Plays proved more popular than pugilistics
By Dennis Powers
Angus Bowmer taught in elementary schools in the Puget Sound area while earning his bachelor’s and master’s degrees at the University of Washington. After accepting a position in the English Department at Southern Oregon Normal School (now Southern Oregon University), the 27-year-old Shakespearean actor came to Ashland in 1931 during the dark days of the Great Depression.
While gazing at the old Chautauqua ruins in Lithia Park, Bowmer had an inspiration. The Chautauqua had been a summer series in the early 1900s in art, politics, music, and other subjects for several days in the mid-summer — but by now was closed down. The building was torn down, leaving only its old, concrete curving lower walls.
“It gave me the impression of a 16th-century sketch of the Globe Theater (where Shakespeare’s plays were held),” he said later. “I began to do some research and got excited about the possibility of producing a Shakespearean work there.”
Playing Shylock in Shakespeare’s “The Merchant of Venice” at the school in 1934, he found that production was a hit; Angus thought he could stage this again, along with “Twelfth Night,” during Ashland’s July Fourth celebration the next year. Owing to Governor Julius Meier’s interest in supporting the arts and Bowmer’s talents, Angus received the commission to write, produce, and direct the historical pageant for Oregon’s 1934 Diamond Jubilee.
By 1935, Bowmer’s idea had caught on with Ashland residents, and he asked the city to allow plays at the Chautauqua site: Pageant volunteers agreed to help, the city reluctantly granted $400 as seed money, and the State Emergency Relief Administration chipped in, allowing a stage to be built within the Chautauqua shell.
The festival began as a two-play production on July 2, 1935, performing the two Shakespearean plays. Ashland’s grant was with the stipulation, however, that afternoon boxing matches would also be held to help cover costs. The festival succeeded so well that the theater ticket revenues covered the boxing matches’ losses. In 1937, the Oregon Shakespearean Festival (“OSF”) became incorporated as a nonprofit, membership organization.
Although operations ceased from 1941 to 1946 owing to World War II, Angus started up performances again in 1947 with four plays and a new stage. The first Green Show (free shows before the evening plays) was performed in the 1950s. Bowmer continued teaching as he built OSF, and a greatly expanded Elizabethan stage opened in 1959.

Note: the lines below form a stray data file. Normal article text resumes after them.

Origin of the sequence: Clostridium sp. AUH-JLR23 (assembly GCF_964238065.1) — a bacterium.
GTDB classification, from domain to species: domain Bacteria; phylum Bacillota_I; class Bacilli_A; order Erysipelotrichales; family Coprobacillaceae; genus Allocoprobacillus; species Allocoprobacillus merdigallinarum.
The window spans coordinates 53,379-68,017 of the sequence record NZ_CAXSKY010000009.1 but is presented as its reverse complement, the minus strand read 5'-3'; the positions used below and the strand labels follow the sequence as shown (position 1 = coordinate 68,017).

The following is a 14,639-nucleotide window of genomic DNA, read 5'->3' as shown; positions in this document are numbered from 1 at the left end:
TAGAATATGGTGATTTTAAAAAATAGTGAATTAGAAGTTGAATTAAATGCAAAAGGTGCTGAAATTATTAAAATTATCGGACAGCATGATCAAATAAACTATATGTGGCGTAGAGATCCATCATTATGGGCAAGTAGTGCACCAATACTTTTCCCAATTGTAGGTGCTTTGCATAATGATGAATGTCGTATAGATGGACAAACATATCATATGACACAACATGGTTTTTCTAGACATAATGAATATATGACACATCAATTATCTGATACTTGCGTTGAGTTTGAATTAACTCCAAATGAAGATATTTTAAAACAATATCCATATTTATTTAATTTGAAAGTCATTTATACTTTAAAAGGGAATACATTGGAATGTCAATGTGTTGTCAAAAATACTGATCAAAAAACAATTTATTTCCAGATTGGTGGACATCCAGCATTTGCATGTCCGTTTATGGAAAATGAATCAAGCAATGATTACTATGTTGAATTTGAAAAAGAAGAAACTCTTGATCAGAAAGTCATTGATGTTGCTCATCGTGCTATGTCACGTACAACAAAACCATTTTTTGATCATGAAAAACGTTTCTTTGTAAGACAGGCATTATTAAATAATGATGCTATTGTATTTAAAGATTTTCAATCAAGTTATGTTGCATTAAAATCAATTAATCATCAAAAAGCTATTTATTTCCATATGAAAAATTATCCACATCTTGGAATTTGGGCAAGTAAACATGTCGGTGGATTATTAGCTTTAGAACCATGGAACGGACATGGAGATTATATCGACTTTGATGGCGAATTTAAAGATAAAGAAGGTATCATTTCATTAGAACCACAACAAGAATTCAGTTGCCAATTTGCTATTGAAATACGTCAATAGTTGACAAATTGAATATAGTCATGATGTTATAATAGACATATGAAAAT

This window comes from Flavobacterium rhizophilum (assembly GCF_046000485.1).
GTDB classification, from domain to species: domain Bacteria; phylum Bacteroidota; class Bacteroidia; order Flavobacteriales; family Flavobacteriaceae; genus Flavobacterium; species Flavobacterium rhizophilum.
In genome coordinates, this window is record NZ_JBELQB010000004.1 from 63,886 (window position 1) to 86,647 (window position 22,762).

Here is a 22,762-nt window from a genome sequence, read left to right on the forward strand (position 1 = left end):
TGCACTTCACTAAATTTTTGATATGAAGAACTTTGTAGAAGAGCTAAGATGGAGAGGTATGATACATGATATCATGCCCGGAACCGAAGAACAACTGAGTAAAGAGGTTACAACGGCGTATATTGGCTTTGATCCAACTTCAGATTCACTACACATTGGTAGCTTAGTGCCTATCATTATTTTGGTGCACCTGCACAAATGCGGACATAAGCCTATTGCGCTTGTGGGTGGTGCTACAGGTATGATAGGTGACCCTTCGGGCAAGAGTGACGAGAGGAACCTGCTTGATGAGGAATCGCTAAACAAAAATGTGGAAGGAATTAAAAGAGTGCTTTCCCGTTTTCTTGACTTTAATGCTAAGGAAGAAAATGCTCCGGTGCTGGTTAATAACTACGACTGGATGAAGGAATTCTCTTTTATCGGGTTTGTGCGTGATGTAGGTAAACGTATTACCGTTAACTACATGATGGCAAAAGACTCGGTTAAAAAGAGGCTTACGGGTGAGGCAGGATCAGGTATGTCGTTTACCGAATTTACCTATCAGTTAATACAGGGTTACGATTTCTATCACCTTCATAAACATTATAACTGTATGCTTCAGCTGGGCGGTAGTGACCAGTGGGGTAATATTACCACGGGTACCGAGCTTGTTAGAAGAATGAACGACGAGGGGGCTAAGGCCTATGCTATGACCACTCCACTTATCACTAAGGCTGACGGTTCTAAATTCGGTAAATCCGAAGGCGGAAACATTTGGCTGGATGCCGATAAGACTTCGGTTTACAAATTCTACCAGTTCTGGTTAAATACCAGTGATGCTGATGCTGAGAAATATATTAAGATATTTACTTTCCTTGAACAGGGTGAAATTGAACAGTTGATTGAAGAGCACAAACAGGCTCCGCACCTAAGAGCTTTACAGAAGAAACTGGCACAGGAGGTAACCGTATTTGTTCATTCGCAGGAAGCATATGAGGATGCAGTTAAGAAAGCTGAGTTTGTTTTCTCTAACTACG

As the OSF added non-Shakespearean plays to its schedule, additional venues became vital. With Duke Ellington’s orchestra as the kick-off for fundraising for an indoor theatre, the contributions mounted as residents and non-residents joined together. The Angus Bowmer Theatre opened in 1970, and the following year Angus retired as the OSF’s artistic director.
Over time, the OSF received numerous awards and achieved national status. The Festival and Angus Bowmer received the Oregon Governor’s Award for the Arts in 1977; six years later, a National Governor’s Association Award was given for “distinguished service to the arts,” as OSF received the Tony Award for Regional Theatre; and since 1977, four others with OSF have received the Oregon Governor’s Award. Angus Bowmer passed away in 1979, but he had seen the wondrous development from what years ago had just been an idea.
In 1984, the OSF instituted a play-reading service, expanded into Portland for six seasons, and increased the size of the company and its coverage. It added a pavilion to the Elizabethan theater, reconfigured seating, and improved the acoustics. In 1995, OSF began raising the moneys to replace the Black Swan Theatre (which had opened in 1977) with the modern New Theatre (opened in 2002).
The three OSF stages are: the Elizabethan Stage/Allen Pavilion (1,190 seat capacity), the August Bowmer Theatre (601 seats) and the New Theatre (up to 360). It presents in a typical season 11 different plays (four of Shakespeare and seven in the classics or modern genre) with over 700 performances to an attendance of 400,000-plus (pre-pandemic). The Oregon Shakespeare Festival performed all of Shakespeare’s 37 works during the 1958, 1978, and 1997 seasons.
Well-known actors and actresses perform each year: Tony-nominated Anthony Heald, George Peppard (“Breakfast at Tiffany”), Joel David Moore (“Avatar”), Gretchen Corbett, Harry Anderson (TV’s “Night Court”), Dick Cavett, Jean Smart (“Designing Women” and “Fraser”), and many more. William Hurt with Emmy-winner Jean Smart, for example, was in the 1975 production of “Long Day’s Journey into Night”; he won an Oscar for his role in “Kiss of the Spider Woman,” among nominations for other films.
Stacy Keach was in the title role in “Henry V” in 1963; later he had the lead in the 1990s TV series, “Mike Hammer; Private Eye,” and various other roles on Broadway, the movies, and television — as other OSF performers. And the list continued on.
Years ago, Angus Bower had a vision that became a reality. Despite cancellations due to COVID-19, this region continues to be enhanced by the ongoing excellence of the Oregon Shakespeare Festival.
Sources: Kathleen F. Leary, “The Oregon Encyclopedia (‘OE’): Oregon Shakespeare Festival,” at OSF (With Images); also, Ulrich H. Hardt, “Angus Bowmer (1904-1979),” similarly at Bowmer (OE); “About OSF,” at OSF Website (With Images); John Darling, “Seeing Stars,” Mail Tribune, April 17, 2011.
Retired Southern Oregon University business law professor Dennis Powers, a historian and author of 25 books, has lived in Ashland for some 30 years. Email him at firstname.lastname@example.org.